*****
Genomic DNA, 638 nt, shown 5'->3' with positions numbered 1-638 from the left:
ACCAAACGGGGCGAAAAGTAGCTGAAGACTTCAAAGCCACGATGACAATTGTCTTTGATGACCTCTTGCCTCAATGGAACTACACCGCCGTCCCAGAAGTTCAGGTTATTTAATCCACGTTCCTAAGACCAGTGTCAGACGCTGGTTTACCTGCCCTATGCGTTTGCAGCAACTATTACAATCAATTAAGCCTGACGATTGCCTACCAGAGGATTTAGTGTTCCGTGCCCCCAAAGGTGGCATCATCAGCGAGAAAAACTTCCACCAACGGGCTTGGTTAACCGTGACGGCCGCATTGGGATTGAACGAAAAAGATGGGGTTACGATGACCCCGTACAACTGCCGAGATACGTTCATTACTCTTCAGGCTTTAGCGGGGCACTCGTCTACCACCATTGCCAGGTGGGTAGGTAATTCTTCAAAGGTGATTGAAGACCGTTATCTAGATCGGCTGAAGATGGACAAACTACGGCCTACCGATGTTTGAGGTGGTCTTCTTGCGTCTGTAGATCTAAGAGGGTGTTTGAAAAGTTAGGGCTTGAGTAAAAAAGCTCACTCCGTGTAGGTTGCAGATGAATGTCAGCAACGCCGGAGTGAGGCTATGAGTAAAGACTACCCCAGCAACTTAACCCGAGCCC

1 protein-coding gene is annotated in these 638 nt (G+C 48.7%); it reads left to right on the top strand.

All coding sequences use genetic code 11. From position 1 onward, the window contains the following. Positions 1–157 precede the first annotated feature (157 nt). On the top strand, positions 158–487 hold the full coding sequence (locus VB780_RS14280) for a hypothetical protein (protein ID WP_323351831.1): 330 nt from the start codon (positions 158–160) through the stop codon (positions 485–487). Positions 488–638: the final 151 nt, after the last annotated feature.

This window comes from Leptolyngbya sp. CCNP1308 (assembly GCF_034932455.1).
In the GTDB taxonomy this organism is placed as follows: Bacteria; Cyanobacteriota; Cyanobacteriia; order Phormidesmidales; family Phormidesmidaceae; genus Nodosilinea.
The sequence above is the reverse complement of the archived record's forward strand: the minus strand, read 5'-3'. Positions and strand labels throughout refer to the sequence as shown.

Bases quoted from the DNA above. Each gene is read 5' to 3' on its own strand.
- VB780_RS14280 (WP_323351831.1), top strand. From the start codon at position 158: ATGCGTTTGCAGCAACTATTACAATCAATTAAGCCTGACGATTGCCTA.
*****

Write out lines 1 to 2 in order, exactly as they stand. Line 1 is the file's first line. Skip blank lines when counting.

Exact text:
Genomic DNA, 638 nt, shown 5'->3' with positions numbered 1-638 from the left:
ACCAAACGGGGCGAAAAGTAGCTGAAGACTTCAAAGCCACGATGACAATTGTCTTTGATGACCTCTTGCCTCAATGGAACTACACCGCCGTCCCAGAAGTTCAGGTTATTTAATCCACGTTCCTAAGACCAGTGTCAGACGCTGGTTTACCTGCCCTATGCGTTTGCAGCAACTATTACAATCAATTAAGCCTGACGATTGCCTACCAGAGGATTTAGTGTTCCGTGCCCCCAAAGGTGGCATCATCAGCGAGAAAAACTTCCACCAACGGGCTTGGTTAACCGTGACGGCCGCATTGGGATTGAACGAAAAAGATGGGGTTACGATGACCCCGTACAACTGCCGAGATACGTTCATTACTCTTCAGGCTTTAGCGGGGCACTCGTCTACCACCATTGCCAGGTGGGTAGGTAATTCTTCAAAGGTGATTGAAGACCGTTATCTAGATCGGCTGAAGATGGACAAACTACGGCCTACCGATGTTTGAGGTGGTCTTCTTGCGTCTGTAGATCTAAGAGGGTGTTTGAAAAGTTAGGGCTTGAGTAAAAAAGCTCACTCCGTGTAGGTTGCAGATGAATGTCAGCAACGCCGGAGTGAGGCTATGAGTAAAGACTACCCCAGCAACTTAACCCGAGCCC